"Sorry buddy, just a joke. No hard feelings right? Look, you really came through for us last night and that was cool. You are super-cool," he said as he put his arm around Rudolph and gave him a brotherly squeeze. Rudolph broke from the embrace silently and moved into the party.
Throughout the evening wherever he went, whatever cluster he approached, the circle was immediately enlarged to include him. They listened when he spoke and laughed at his jokes. Women looked into his eyes and held his gaze, some even declining their head and staring at him in a way he was unaccustomed to. In short, he was a celebrity. He had finally gained access to this social circle and done so in such a resounding way he felt as though he was not only lighter that air, he was air, the stuff of life and inspiration. He was in their lungs, in their blood and brains. He had become them.
He was off in the dark corner of a dark room with a young Doe named Dondi when he heard laughter coming from somewhere in the apartment. He thought at first the laughter was directed at him, having so often been the victim of it, but it soon became obvious that a group had formed in one of the front rooms and was laughing at something out there. Dondi tried to pull him back into her embrace. He looked at her, her eyes large and soft in the dull red glow of his nose, her eyes an invitation to the dance, and yet the laughter drew him away from the warmth of her breath. He stumbled through the dark hallway and out into the larger room where most of the group had gathered to watch Dash, standing in the center of the room doing a cruel imitation of Otto, the harelip reindeer. When Rudolph entered the room Dash glanced in his direction and winked but didn't stop the show. To Rudolph it was the clearest signal yet that he had become a member of the group. He had a sudden impulse to vomit. Here was Dash mocking poor Otto in the same way he must have mocked Rudolph at countless parties before. And Rudolph was expected to join in, to laugh along with the group as though he hadn't once been victim to its derision, as though a lifetime of scorn could be forgiven with a nose full of fine Blue Flake and the warm and willing arms of Dondi . There came a howling Rudolph thought was the frozen Arctic wind, but when the room became silent and shifted its attention away from Dash, Rudolph realized the howling was coming from himself. The silence stretched tight across the room like the head of a drum while Rudolph looked from face to face searching for a ounce of shame, embarrassment even, but finding none. Then the laughter started, slowly at first, like a dribbling faucet, nervous and unsure. Building in intensity and confidence, the room was soon stuffed and overflowing with it, pressing on Rudolph like the jaws of a vice. He made a move for the door but was stopped by a hoof on his shoulder.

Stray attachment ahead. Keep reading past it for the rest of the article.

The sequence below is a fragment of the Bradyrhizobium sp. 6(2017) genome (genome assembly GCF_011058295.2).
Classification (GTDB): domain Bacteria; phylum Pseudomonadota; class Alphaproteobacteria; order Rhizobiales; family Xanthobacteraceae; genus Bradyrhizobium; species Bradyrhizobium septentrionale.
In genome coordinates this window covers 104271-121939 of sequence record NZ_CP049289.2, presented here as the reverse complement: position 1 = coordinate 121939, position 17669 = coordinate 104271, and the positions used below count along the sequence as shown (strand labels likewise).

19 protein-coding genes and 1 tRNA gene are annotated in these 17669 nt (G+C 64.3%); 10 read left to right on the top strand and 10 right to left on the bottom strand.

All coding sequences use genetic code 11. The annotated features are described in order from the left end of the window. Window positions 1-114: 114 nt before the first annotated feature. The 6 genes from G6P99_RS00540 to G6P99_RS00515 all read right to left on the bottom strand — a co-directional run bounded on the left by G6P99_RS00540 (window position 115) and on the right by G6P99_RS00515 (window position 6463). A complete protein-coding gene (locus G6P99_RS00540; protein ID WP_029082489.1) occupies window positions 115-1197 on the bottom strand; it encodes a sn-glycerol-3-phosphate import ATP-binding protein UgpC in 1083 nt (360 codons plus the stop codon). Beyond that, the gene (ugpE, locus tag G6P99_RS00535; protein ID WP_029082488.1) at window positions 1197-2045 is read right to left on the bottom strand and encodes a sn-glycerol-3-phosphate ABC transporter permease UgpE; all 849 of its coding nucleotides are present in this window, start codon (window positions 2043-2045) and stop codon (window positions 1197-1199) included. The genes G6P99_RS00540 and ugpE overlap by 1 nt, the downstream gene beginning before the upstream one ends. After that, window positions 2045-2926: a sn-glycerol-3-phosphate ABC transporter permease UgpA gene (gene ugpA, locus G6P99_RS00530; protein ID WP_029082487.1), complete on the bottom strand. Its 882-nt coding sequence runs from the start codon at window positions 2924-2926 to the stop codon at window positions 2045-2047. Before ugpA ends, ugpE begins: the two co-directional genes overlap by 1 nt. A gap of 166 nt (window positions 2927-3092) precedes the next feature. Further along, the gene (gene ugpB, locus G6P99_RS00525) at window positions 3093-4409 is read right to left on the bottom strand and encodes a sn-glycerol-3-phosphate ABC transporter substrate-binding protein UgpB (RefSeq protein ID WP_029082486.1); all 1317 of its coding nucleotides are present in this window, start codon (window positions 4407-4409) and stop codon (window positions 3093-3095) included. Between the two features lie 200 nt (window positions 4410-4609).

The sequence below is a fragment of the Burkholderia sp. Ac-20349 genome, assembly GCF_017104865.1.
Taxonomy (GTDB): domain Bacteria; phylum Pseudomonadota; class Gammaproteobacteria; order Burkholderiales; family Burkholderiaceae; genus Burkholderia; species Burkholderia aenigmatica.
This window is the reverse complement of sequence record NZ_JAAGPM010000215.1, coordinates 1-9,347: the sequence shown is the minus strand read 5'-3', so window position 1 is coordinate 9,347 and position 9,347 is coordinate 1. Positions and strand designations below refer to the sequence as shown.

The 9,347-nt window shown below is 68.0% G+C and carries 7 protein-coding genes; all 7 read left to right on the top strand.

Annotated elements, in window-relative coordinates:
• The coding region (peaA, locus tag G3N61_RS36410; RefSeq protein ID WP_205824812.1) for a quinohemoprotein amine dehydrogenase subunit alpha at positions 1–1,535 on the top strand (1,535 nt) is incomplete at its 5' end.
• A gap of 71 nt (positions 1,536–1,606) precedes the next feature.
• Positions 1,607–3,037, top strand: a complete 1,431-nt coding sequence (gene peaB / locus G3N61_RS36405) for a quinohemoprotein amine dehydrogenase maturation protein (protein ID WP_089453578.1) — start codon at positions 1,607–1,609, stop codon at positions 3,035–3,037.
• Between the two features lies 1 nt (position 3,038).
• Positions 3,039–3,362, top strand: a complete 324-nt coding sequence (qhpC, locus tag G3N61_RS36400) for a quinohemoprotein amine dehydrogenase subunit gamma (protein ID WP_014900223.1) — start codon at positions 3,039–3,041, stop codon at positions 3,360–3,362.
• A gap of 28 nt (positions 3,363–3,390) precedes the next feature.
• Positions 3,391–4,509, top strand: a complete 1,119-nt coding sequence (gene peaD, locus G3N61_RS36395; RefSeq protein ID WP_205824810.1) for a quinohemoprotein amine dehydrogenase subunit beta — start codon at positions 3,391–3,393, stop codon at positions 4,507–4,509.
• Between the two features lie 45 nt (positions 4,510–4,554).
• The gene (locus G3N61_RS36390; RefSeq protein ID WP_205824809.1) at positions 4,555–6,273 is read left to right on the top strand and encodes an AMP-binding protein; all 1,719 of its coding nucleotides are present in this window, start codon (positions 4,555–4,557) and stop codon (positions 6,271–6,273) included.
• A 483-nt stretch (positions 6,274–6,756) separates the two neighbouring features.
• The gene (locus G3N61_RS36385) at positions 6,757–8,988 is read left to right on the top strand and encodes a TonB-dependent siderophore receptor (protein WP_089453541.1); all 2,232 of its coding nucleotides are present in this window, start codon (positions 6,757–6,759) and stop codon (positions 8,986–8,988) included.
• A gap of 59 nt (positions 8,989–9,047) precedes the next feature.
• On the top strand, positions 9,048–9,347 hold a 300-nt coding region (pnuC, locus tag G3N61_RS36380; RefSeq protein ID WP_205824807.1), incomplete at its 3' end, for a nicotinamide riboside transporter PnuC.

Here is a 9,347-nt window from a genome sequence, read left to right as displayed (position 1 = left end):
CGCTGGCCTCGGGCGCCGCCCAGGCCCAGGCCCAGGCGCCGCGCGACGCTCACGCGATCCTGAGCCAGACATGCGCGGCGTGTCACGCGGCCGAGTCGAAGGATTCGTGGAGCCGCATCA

"Where ya' going Rudy," Prancer said.
Rudolph shook his hoof loose.
"Fuck off Prancer," he said, and shot out into the black-ice Arctic night.
Rudolph wandered with no destination for the better part of an hour, his tears falling in frozen shards and crushed beneath his hooves while his mind tried to free itself from the effects of the alcohol and cocaine. The cocaine made his synapses fire at a much faster rate but the alcohol served to cloud and misdirect them. By the time he arrived at Santa's a course of action had cemented itself in his mind he was powerless to redirect. He slipped silently into the workshop and moved to the large mahogany case on the far wall. He opened it quietly and pulled down the Remington 20 gauge, single barrel pump-action shotgun. With great care he loaded the six shells into the magazine and put six more in the pouch around his neck. He would start with the jolly old elf and then, when they were sure to have partied themselves out, he would go back to Dash's place and visit the herd. He pumped the gun to load the first shell.
He'd go down in history all right. Yeah, he would.